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New Mexico State University

New Mexico State University

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Gila Study Shows Grazing Light on Riparian Areas

LAS CRUCES - A New Mexico State University study about the impact of grazing cattle and other animals on some areas within the Gila National Forest indicates that the level of grazing is within U.S. Forest Service guidelines.


Earlier this year, Forest Service officials contracted with NMSU's Agricultural Experiment Station to examine possible damage done to grass and other plants in riparian areas, the land around streams and rivers, said Chris Allison, an NMSU range management specialist.

"The study's results show that area is not being overgrazed," Allison said. "The impact of grazing cattle, elk and other animals on the herbaceous vegetation in those areas falls within the Forest Service's use guidelines."

Specific plant life in the study that was not adversely affected by grazing animals included Kentucky bluegrass and willow and cottonwood trees, he said.

"The Forest Service set up a guideline of 40 percent utilization level of the major grass species in that area, meaning 40 percent of the plants could be used for grazing." Allison said. "Our research determined overall use in Black Canyon was between 40 and 50 percent of the herbaceous vegetation and 5 to 10 percent of the key browse species, such as willows and cottonwoods."

To measure the impact, the Forest Service and NMSU hired an independent range consultant to place cages around plants of upper Black Canyon, South Diamond Creek and Main Diamond Creek.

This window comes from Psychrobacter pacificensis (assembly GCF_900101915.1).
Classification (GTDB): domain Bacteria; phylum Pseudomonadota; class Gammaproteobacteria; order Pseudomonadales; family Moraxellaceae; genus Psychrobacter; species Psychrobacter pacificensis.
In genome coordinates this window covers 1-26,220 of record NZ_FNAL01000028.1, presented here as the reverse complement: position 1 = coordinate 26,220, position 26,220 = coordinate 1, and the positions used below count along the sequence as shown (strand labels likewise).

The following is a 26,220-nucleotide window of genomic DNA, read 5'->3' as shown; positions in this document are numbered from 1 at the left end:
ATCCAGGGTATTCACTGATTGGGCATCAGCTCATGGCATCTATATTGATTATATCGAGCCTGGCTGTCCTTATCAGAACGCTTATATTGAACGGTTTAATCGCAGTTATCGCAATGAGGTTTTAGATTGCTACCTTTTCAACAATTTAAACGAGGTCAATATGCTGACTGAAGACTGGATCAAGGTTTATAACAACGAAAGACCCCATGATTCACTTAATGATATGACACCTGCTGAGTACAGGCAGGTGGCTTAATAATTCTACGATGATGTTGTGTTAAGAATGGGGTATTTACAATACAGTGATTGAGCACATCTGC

"Every three weeks, the consultant would return to the cages to determine how much forage was removed on the outside of that cage," Allison said. "At the end of the season, he clipped and weighed the grass that's inside the cage and compared that with what was outside to estimate the amount lost to cattle grazing, elk grazing, weather or other factors."

Another part of the study involved designating cross- sections of canyon areas to sample vegetation composition, the percentage of removed forage and the numbers of plants grazed.

The study's results may help provide information for future land use decisions. The land under study is part of the Diamond Bar Ranch, the largest allotment in the Forest Service's Southwest Region and an area that lies within the Aldo Leopold Wilderness Area. Concern over the preservation of riparian areas prompted the study.

"There's been a lot of concern from the Forest Service and a lot of the environmental groups that the area was not being managed correctly," he said. "Some groups have blamed cattle grazing for the loss of plant life in those areas, but you really can't tell which animal used the grass -- cattle or elk."